We must also be discerning when we choose labels for ourselves. For example, I’m fluent in the Italian language and I’ve lived in Italy, but I would never identify myself as Italian. Why? Because I lack the family heritage that I feel is part of the label’s essence. I will, however, identify myself as an Italian speaker, because through much study and practice, I feel that I have earned that label.
There was a period in my spiritual journey that I wasn’t totally okay with the label “witch” (though I was still very much a witch). I felt like the label carried too much baggage in the popular usage that I didn’t want to bring into my spiritual identity. I didn’t want others placing value judgements on me – getting caught up in the “hocus pocus” part and being unable to see the serious religion that accompanied the magick.
Obviously, my feelings on this have changed, and I identify as a witch today without any hesitation. Part of this was my own taking back of the label and making the decision of “fuck what other people think!” Part of this was also exploring what “witch” meant to me, and evolving my own definition of the label.
We all have parts of our identity that we aren’t as proud of as others. Some of these may come with labels that technically fit us, but that we don’t really want in our lives.
For example: Other than an extreme dislike of cold and an occasional craving for grits, most of the people who encounter me would never guess that I was born and raised in the American South. I have no discernible accent (I actually trained myself out of it when I was young because I had already encountered the stereotype that “Southerners are uneducated” – a label I desperately did not want to be associated with). I don’t like sweet tea. I don’t eat meat. I don’t hunt or fish. I don’t believe in country clubs (even though I took cotillion etiquette classes when I was younger). I don’t believe we fought the Civil War “for state’s rights.” Most importantly, I don’t believe in the racism, sexism, classism, and other forms of prejudice that are so frequently associated with “being a Southerner.”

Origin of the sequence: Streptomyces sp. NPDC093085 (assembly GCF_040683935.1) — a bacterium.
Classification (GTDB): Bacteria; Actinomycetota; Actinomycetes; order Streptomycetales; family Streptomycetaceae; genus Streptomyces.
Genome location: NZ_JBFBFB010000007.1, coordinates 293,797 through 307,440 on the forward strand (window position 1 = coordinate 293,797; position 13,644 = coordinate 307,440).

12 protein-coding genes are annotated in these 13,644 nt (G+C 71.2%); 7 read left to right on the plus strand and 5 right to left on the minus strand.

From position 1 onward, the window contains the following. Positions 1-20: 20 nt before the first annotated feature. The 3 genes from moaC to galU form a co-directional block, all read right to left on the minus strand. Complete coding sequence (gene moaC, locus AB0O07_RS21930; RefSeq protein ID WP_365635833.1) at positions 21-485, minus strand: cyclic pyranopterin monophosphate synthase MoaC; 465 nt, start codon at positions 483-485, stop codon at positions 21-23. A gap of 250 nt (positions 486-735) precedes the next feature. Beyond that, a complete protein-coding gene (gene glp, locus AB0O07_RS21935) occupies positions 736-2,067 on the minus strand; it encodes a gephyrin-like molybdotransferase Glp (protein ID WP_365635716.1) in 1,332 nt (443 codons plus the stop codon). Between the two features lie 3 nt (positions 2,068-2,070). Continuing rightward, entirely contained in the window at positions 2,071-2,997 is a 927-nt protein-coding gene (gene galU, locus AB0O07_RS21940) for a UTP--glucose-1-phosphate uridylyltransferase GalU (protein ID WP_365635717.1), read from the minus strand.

But I am a Southerner – for all the good and bad that comes with it. That is something that I have to live with. Is it a label I would necessarily chose for myself? Not really. However, the more people that embrace the label that don’t fit the stereotype can evolve the popular meaning of the label and the value judgements associated with it.
I also have Obsessive Compulsive Disorder (OCD). It sucks. It made my life very difficult for a long time. But sharing my own mental health story has helped others to feel okay with sharing theirs. The more people are open about mental health, the less stigma will be attached to it. So, I claim the label OCD. I’m not necessarily proud of it, but I’m not ashamed, either.
The Power of Choosing Your Own Labels
What we decide to call ourselves has immense power. In a spiritual sense, it’s the conscious act of putting yourself out there. Saying “I’m Pagan” has power to it. Saying “ I am a witch” has power to it. The Divine is listening and the Earth can hear – you may be surprised what comes your way when you make a spiritual declaration of this sort.
Labeling yourself also has social power. It forms a connection between you and others who choose that label. It enables you to more easily find a community. You have an identity, or several parts of an identity, around which to rally, swap stories, celebrate, or worship.
At its essence, labeling yourself requires knowing very intimately who you are. This necessitates a huge amount of introspection and exploration. You’ll never know which identities fit unless you try on several to see how they feel.
It is worth saying that no label can ever completely define who you are. And that’s okay. It shouldn’t stop us from trying to get a close approximation. Knowing deeply and truly who you are is essential to a meaningful spiritual practice. You cannot expect to connect with the Divine unless you are able to connect with yourself. Knowing who you are and standing in your power is a beautiful thing. Have fun exploring!